WYSO

Labor Unions

The Montgomery County Children Services workers union on strike Sept. 23, 2019.
Jerry Kenney / WYSO

Montgomery County Children's Services workers, who returned to their jobs on Tuesday, have voted to approve a tentative agreement to end a more-than-weeklong strike.

County commissioners are expected to vote on the agreement next Tuesday.

Under the agreement, employees would receive a 4.5 percent raise retroactive to April 1 of this year. Employees would also receive a $250 payout as part of the settlement deal. And all pay rates will be increased at the top level by 1 percent.

Montgomery County
Montgomery County Facebook page

A union representing more than 270 Montgomery County child-welfare caseworkers has announced its intent to strike.

The Professionals Guild of Ohio filed an official 10-day notice with the state.

If a deal over wage increases isn’t reached, the union could walk out as early as July 19.

In a statement, Montgomery County officials say they’re working on plans to keep child and family services operations going in the event of a strike.

Messages left with The Professionals Guild of Ohio were not immediately returned.

Dozens of students and community members joined members of the Wright State University's faculty union's picket line Monday.
April Laissle / WYSO

The Wright State faculty union strike is in its fourteenth day. And while negotiations resumed over the weekend between the administration and the union, no agreement was reached.

So, Monday afternoon union members returned to the picket lines, joined by dozens of students and community members.

The picket line stretched for almost an entire block near the entrance to Wright State’s Fairborn campus. 

Lining the curb were more than 100 people cheering in support of striking faculty members.

April Laissle / WYSO

Hundreds of members of Wright State’s faculty union walked off the job Tuesday. The university's chapter of the American Association of University Professors union announced its intent to strike earlier this month after contract talks stalled.

With temperatures hovering in the teens, about 100 students chanted as they marched across Wright State’s campus to join professors on the picket lines.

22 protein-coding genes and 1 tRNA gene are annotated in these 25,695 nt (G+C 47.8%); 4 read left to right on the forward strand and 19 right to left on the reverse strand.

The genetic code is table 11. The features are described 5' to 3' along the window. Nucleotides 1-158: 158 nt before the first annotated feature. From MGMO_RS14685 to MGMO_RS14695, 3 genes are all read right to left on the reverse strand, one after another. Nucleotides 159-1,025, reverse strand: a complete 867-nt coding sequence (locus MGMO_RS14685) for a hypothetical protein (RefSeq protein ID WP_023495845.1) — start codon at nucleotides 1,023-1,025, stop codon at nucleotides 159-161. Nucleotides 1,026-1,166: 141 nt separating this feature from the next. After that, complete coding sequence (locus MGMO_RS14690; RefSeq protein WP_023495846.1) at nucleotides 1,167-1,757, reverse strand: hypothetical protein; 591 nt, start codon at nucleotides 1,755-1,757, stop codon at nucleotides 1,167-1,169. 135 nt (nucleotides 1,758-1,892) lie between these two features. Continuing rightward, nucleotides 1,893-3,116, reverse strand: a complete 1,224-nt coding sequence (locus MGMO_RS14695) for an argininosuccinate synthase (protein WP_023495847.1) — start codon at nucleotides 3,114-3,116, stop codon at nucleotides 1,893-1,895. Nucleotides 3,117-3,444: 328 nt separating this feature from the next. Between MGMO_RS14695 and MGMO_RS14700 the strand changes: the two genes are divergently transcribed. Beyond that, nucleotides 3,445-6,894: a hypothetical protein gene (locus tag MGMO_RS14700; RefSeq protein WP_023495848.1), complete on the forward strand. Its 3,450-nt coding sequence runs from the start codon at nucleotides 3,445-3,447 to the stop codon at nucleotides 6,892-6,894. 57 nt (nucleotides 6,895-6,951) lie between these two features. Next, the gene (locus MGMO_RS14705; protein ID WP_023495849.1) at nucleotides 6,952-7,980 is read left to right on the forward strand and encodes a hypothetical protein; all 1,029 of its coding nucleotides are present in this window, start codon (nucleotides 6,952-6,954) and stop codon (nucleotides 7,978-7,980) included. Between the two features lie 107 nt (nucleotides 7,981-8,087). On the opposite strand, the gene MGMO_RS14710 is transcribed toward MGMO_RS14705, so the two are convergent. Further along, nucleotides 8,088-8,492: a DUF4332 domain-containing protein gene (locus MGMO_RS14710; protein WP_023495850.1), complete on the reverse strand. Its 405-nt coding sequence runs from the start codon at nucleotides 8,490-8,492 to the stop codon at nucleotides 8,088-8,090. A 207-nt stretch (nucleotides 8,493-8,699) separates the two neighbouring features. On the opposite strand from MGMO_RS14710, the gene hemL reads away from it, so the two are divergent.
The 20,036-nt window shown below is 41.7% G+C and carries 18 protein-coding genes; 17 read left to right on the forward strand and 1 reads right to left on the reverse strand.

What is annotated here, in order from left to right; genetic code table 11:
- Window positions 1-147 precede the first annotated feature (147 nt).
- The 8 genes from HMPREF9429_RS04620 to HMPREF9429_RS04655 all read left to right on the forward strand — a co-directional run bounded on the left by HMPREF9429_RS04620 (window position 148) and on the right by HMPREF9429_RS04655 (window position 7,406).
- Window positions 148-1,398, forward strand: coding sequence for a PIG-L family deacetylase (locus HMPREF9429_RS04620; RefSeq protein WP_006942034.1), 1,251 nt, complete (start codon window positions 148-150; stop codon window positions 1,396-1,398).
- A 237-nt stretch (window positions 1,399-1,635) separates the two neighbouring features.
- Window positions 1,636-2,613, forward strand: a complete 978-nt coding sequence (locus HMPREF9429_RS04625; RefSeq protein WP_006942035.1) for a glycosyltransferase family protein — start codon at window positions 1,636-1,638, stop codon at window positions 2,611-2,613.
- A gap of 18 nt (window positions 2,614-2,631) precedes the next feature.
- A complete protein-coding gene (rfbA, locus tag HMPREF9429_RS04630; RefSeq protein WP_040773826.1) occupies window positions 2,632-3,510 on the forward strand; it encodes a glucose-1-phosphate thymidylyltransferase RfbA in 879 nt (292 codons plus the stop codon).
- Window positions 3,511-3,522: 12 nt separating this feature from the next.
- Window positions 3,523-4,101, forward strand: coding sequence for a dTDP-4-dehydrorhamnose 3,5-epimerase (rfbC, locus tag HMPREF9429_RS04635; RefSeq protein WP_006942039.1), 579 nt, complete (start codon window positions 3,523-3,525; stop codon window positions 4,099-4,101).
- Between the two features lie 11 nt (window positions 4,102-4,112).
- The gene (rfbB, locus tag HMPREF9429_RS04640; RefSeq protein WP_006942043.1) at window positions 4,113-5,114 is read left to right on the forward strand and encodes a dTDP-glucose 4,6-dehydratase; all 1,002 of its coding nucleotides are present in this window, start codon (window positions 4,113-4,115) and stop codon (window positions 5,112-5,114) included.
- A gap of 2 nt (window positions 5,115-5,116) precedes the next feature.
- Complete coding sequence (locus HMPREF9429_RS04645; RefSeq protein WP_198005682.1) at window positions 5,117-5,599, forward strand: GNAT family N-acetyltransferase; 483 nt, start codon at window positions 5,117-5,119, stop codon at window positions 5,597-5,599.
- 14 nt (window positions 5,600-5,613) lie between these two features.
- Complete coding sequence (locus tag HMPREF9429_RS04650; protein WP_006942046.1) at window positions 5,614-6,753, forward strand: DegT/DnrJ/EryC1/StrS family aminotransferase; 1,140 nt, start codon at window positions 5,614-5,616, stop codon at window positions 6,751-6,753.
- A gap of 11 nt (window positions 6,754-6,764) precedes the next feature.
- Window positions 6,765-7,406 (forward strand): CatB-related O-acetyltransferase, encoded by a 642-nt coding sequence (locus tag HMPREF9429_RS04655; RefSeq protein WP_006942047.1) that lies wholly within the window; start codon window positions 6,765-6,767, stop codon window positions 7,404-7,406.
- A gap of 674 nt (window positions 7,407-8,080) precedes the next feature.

A newly formed pro-union student group called WSU Students for Faculty organized the march.

Amid a congressional committee meeting in Columbus, union workers and retirees will rally at the Ohio Statehouse in an effort to push Congress to protect their pensions. Many worry a string of bankruptcies has put their retirements at risk.

School buses line up at Centerville department of education transportation headquarters.
Jess Mador / WYSO

With less than a week to go before a planned bus driver strike, Dayton Public School officials have yet to release details of a backup student-transportation plan.

The Local 627 chapter of the OAPSE bus drivers’ union announced plans to strike last week, after contract talks with the district broke down. DPS officials say there are no plans to continue negotiations with the union before the April 10 strike date.

To learn more about how the impending driver strike could impact DPS parents and students, WYSO’s Jess Mador spoke with WYSO education reporter April Laissle.

Dayton Mayor Nan Whaley and a national labor union representative held a press conference Tuesday to announce their opposition to the Trans-Pacific Partnership.

At the former Harrison Radiator Plant in Moraine, Mayor Whaley and National AFL-CIO Secretary-Treasurer Liz Shuler called on congress to “reject the deal.”

Shuler argues that the trade deal is a big loss for union and non-union workers in the U.S. She also says some of the countries involved in the agreement have high rates of human rights violations against women.